• no higher level processing
      • adaptive value
        • essential actions
        • don’t need to think or make decisions about
          • blinking
          • balance
          • pupil dilation
          • startle
    • 39. Eye Blink or Pain Withdrawal Reflex Effector (muscle) Spinal cord Interneuron Gray matter White matter Motor neuron Sensory neuron Receptor in skin Stimulus
    • 40. Organization of the NS
      • Central N.S .
      • 1. Brain
      • 2. Spinal Cord
      • B. Peripheral N.S.
        • Motor Neurons
        • I Somatic
        • II. Autonomic
        • 1. Sympathetic
        • 2. Parasympathetic
        • 2. Sensory Neurons
    • 41.
      • Nervous System Flow Chart
      Nervous System Central NS Peripheral NS Brain Spinal chord Sensory Division Motor Division Autonomic NS (Involuntary) Somatic NS (Voluntary) Sympathetic (activities that increase energy consumption) Parasympathetic (activities that gain and conserve energy)
    • 42.
      • Nervous System Flow Chart
      Nervous System Central NS Brain Spinal chord
    • 43.
      • Division of Labor
        • Central Nervous System (CNS)
        • Control center of the body that relays messages, and processes and analyzes information
          • Brain
            • Cerebrum – largest region; right and left hemispheres that are connected by corpus callosum; voluntary activities and higher brain functions
            • Cerebellum – located at the lower back part of brain; coordination and balance
      Nervous System
    • 44.
        • Brain stem – connects the brain and spinal chord; two regions: pons and medulla oblongata , control breathing, heart rate and swallowing
        • Thalamus and hypothalamus - between brain stem and cerebrum
        • Thalamus : relay station for sensory info
        • Hypothalamus : most important homeostatic site; hormones, body’s thermostat, fight or flight, thirst, hunger, reproduction
      Nervous System
    • 45. Pons Pituitary gland Hypothalamus Cerebrum Medulla oblongata Spinal cord Cerebellum Pineal gland Thalamus The Brain
    • 46. Cephalization = Brain evolution Simplest nervous system no control of complex actions More organization but still based on nerve nets; supports more complex movement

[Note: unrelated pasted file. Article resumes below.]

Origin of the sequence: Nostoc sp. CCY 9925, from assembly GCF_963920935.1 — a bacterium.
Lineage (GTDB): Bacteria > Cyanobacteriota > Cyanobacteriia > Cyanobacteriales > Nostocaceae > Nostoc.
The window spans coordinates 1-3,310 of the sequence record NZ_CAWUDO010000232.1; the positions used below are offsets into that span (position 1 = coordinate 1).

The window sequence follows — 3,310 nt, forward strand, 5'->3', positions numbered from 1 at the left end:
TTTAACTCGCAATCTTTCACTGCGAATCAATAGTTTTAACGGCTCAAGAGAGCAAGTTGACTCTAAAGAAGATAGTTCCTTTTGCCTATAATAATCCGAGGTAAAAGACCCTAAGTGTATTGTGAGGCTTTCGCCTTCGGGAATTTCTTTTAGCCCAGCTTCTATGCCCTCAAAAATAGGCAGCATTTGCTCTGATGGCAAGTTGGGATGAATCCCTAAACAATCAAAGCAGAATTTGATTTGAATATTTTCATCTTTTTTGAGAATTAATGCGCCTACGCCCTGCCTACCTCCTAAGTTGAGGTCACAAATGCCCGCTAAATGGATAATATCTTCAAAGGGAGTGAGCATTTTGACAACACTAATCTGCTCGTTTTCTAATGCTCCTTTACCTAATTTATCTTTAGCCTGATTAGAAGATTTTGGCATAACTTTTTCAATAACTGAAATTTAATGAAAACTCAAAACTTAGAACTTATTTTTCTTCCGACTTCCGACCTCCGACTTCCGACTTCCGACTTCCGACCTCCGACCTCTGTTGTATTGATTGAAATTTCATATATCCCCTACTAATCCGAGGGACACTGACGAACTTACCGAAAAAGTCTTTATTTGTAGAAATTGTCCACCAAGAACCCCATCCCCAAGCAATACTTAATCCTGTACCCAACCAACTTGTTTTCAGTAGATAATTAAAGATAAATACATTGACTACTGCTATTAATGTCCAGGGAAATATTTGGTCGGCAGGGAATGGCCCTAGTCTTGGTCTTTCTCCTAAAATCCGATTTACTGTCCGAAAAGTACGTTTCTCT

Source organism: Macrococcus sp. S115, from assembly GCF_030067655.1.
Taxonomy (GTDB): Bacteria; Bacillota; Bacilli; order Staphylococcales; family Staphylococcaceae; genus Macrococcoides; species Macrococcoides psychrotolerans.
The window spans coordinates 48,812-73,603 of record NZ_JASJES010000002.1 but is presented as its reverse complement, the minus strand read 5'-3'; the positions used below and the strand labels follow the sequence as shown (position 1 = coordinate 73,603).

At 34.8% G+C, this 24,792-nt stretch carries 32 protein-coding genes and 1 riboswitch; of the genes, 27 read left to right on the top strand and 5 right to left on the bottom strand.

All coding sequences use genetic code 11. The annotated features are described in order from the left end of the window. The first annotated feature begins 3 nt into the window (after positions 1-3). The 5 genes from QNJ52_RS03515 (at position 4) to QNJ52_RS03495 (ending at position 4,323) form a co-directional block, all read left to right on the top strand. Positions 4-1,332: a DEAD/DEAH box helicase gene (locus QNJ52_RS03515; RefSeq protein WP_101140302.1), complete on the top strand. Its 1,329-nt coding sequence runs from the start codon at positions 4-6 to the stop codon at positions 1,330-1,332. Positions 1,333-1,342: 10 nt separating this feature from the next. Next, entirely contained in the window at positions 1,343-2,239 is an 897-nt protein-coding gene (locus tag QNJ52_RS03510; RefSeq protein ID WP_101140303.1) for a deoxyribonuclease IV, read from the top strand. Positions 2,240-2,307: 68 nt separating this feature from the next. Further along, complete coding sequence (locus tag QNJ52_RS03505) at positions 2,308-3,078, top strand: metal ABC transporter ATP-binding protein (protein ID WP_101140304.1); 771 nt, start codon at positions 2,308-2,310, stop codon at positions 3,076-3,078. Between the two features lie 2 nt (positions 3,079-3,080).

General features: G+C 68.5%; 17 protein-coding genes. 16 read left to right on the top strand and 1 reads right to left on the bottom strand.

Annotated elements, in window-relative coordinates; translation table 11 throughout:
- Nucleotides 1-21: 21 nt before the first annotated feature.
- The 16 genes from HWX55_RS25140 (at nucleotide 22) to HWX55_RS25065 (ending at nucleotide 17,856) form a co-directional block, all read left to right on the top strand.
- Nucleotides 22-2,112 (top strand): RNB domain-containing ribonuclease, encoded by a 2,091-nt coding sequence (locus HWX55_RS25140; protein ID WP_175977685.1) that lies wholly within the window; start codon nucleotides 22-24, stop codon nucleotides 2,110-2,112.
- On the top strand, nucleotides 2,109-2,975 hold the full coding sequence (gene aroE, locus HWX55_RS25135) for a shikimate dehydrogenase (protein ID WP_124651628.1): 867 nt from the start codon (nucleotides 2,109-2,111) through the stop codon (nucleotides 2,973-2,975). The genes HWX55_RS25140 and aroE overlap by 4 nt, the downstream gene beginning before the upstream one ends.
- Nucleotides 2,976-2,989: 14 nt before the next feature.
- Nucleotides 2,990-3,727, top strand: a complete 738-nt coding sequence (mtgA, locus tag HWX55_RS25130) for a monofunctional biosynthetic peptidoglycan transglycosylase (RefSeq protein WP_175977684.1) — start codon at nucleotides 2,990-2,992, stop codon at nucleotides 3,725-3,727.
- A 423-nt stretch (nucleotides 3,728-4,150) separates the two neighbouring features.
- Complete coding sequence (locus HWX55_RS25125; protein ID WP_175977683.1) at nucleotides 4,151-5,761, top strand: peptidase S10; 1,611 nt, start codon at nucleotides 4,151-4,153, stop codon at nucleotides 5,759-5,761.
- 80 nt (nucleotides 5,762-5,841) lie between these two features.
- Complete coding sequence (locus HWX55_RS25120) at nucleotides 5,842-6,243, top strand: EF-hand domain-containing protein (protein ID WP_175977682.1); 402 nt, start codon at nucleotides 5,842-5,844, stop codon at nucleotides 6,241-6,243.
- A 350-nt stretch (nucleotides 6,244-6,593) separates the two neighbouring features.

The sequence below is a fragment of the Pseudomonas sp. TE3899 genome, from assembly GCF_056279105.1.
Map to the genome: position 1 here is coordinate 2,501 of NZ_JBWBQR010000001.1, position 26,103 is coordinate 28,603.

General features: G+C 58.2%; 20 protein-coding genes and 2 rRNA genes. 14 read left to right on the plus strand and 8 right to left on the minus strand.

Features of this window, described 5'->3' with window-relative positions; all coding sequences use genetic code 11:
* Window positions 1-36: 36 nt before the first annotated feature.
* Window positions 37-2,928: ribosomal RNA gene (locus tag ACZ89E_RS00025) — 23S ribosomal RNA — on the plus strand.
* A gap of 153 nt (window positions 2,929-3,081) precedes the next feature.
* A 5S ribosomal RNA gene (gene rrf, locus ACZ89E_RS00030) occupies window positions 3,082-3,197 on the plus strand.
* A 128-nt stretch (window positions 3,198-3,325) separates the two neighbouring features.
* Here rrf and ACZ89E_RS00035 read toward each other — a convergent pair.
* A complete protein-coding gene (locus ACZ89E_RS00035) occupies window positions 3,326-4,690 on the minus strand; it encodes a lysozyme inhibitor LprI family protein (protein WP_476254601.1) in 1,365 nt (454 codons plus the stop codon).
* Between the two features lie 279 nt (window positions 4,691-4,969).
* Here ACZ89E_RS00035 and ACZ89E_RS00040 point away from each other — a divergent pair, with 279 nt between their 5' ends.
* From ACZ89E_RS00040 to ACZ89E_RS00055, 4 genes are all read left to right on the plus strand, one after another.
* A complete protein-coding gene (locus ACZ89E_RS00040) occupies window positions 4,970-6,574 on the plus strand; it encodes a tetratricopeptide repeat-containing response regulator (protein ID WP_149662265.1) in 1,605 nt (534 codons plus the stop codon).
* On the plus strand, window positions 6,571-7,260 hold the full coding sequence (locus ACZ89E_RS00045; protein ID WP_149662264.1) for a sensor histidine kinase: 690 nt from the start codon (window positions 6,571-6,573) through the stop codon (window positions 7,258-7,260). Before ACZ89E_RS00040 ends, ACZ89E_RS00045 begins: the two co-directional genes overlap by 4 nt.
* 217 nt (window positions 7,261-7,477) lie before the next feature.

• Cephalization = clustering of neurons in “brain” at front (anterior) end of bilaterally symmetrical animals
      Simplest, defined central nervous system more complex muscle control  where sense organs are Cnidarian nerve net Flatworm Platyhelminthes nerve cords associative neurons Echinoderm radial nerve nerve ribs
    • 47. Brain evolution Further brain development ganglia = neuron clusters along CNS
      • increase in interneurons in brain region
      More complex brains clusters of neurons known as ganglia connected to all other parts of body by peripheral nerves More complex brains in predators most sophisticated invertebrate nervous system Mollusk brain giant axon brain ventral nerve cords Arthropod Earthworm central nervous system peripheral nerves
    • 48. Evolution of vertebrate brain hindbrain  forebrain  forebrain  forebrain dominant cerebrum Shark Frog Cat Bird Human Spinal cord Hind: Medulla oblongata Optic tectum Hind: Cerebellum Midbrain Fore: Cerebrum Olfactory tract Crocodile
    • 49.
        • Spinal Cord
        • Two main functions:
          • Processing of simple responses to certain stimuli ( reflexes )
          • Carries info to and from brain to body
      Nervous System
    • 50.
      • Peripheral Nervous System (PNS)
      • Receives information from the environment and relays to and from CNS and sensory, motor and gland cells
    • 51.
      • Nervous System Flow Chart
      Nervous System Central NS Peripheral NS Brain Spinal chord Sensory Division Motor Division Autonomic NS (Involuntary) Somatic NS (Voluntary) Sympathetic (activities that increase energy consumption) Parasympathetic (activities that gain and conserve energy)
    • 52.
      • Nervous System Flow Chart
      Nervous System Peripheral NS Sensory Division Motor Division Autonomic NS (Involuntary) Somatic NS (Voluntary) Sympathetic (activities that increase energy consumption) Parasympathetic (activities that gain and conserve energy)
    • 53. Peripheral Nervous System (PNS)
      • Two division of nerves that connect the central nervous system to the rest of the body
      • Motor Division – impulses from CNS to muscles or glands
          • Two Parts:
            • Somatic Nervous System
            • Autonomic Nervous System
      • Sensory Division – transmits impulses from sense organs to CNS
    • 54.
      • Nervous System Flow Chart
      1. Motor Division Nervous System Peripheral NS Motor Division Autonomic NS (Involuntary) Somatic NS (Voluntary) Sympathetic (activities that increase energy consumption) Parasympathetic (activities that gain and conserve energy)
    • 55. I. Somatic Nervous System
      • Responsible for voluntary, or conscious, movement.
      • The neurons only target the skeletal muscles responsible for body movement.
      • All of the neurons in the somatic system release acetylcholine , an excitatory neurotransmitter that causes skeletal muscles to contract
    • 56. II. Autonomic Nervous System
      • Controls involuntary actions
        • Subdivided into two system that have opposite effects on the same organs:
          • Parasympathetic ( rest & digest response )
            • Decreases heart rate
            • Controls internal organs during normal activity
          • Sympathetic (fight or flight response)
            • increases heart rate
            • Controls internal organs during high stress activity
    • 57.
            • These 2 systems are antagonistic.